Highway 26 Corridor Study - Environmental Impact Statement

Highway 26 Corridor Study

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What is an Environmental Impact Statement?

An Environmental Impact Statement (EIS) is the decision document for a major highway project like the Highway 26 project. The EIS pulls together community and agency interests, and recommends a future course of action.

An EIS is required by the National and Wisconsin Environmental Policy Acts for projects with potentially significant social, economic, natural resource, and other impacts. The Federal Highway Administration (FHWA) is the lead agency for the EIS, and it will be prepared in accordance with their guidelines.  The main parts of the EIS are Purpose and Need for the Proposed Action, Alternatives, and Environmental Consequences.

The first version is a Draft EIS. The Draft EIS discusses the No Action Alternative and a range of reasonable Build Alternatives along with their impacts. The Final EIS documents the recommended alternative and reasons for its selection, following a public hearing.

The Highway 26 Draft EIS is due in May 2000.

Matrix of effects

The Environmental Impact Statement (EIS) will include a comparison of impacts between viable altematives. A preliminary screening matrix will be used to narrow the various corridor alternatives to those that are most viable. The matrix showing the impacts for the South, Cental and North areas is available at today's meeting.

Click on the image for a larger, more detailed view of the STH 26 Estimated Impacts matrix.


Outline of an EIS

Below is a sample outline of an EIS.

Sec. Title

ES Executive Summary
1 Purpose and Need
1.1 Introduction
1.2 History
1.3 Previous Studies Conducted
1.4 Need for the Project
1.5 Purpose of Project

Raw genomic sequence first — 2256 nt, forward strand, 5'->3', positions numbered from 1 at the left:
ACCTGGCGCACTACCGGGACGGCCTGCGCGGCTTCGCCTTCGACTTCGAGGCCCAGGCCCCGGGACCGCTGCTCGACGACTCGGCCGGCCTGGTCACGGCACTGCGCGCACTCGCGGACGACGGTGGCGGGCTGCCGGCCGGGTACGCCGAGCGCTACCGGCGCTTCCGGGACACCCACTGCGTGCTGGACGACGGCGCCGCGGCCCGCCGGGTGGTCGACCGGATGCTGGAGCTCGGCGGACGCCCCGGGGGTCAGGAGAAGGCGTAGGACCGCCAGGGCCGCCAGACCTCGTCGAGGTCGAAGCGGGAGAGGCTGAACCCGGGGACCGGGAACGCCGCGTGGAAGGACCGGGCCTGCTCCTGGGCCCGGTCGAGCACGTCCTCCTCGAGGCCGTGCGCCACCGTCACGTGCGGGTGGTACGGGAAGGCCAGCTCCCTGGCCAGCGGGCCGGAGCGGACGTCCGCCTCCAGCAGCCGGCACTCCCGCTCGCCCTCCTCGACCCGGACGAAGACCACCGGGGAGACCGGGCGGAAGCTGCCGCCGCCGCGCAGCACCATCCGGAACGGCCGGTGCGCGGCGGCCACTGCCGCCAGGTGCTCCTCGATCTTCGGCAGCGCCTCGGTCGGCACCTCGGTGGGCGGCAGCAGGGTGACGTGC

1.6 Relationship of the Proposed Project to the Statewide Plan or Urban Transportation Plan
1.7 Legislation Regarding the Proposed Project
1.8 Relationship of the Proposed Project to Other Modes of Transportation
2 Alternatives
2.1 Introduction
2.2 Initial Identification of Alternatives
2.3 Criteria for Screening Alternatives
2.4 Public Input
2.5 Alternatives Considered but Eliminated from Detailed Evaluation
2.6 Alternatives Studied in Detail
2.7 No Build Alternative
2.8 Logical Termini
3 Affected Environment, Environmental Consequences, and Measures to Minimize Harm
3.1 Air Quality
3.2 Noise
3.3 Biology
3.4 Water Resources
3.5 Cultural Resources
3.6 Land Use
3.7 Visual Resources
3.8 Recreation Resources
3.9 Socioeconomics
3.10 Hazardous Materials
3.11 Construction Activities and Impacts
3.12 Energy
3.13 Local Short-term Uses Versus Long-term Productivity
3.14 Irreversible and Irretrievable Commitment of Resources
4 Unavoidable Adverse Impacts
4.1 Introduction
4.2 Air
4.3 Noise
4.4 Biological Resources
4.5 Water Resources
4.6 Cultural Resources
4.7 Land Use
4.8 Visual Resources
4.9 Recreation
4.10 Socioeconomics
4.11 Hazardous Materials
5 Cumulative Impacts
5.1 Introduction
5.2 Past and Present Land Uses and Facilities in the Project Area
5.3 Reasonably Foreseeable Highway Programs in the Project Area
5.4 Clark County's Desert Conservation Program
5.5 Conclusions
6 Section 4(f) Evaluation
6.1 Purpose of Section 4(f) Evaluation
6.2 Proposed Project
6.3 Section 4(f) Properties
6.4 Impacts on the Section 4(f) Properties
6.5 Avoidance Alternatives
6.6 Measures to Minimize Harm
6.7 Coordination
7 Coordination and Consultation
7.1 Introduction
7.2 Public Scoping
7.3 Public Comment Meetings
7.4 Public Agency Partnering Session
7.5 Project Management Team Meetings
7.6 Public Outreach
7.7 EIS Public Review and Comment
7.8 Permits
8 List of Report Preparers
9 References
10 List of Agencies, Organizations, and Persons to Whom Copies of the Environmental Impact Statement are Sent

Appendix A Traffic Analysis

Appendix B Correspondence

Acronyms and Abbreviations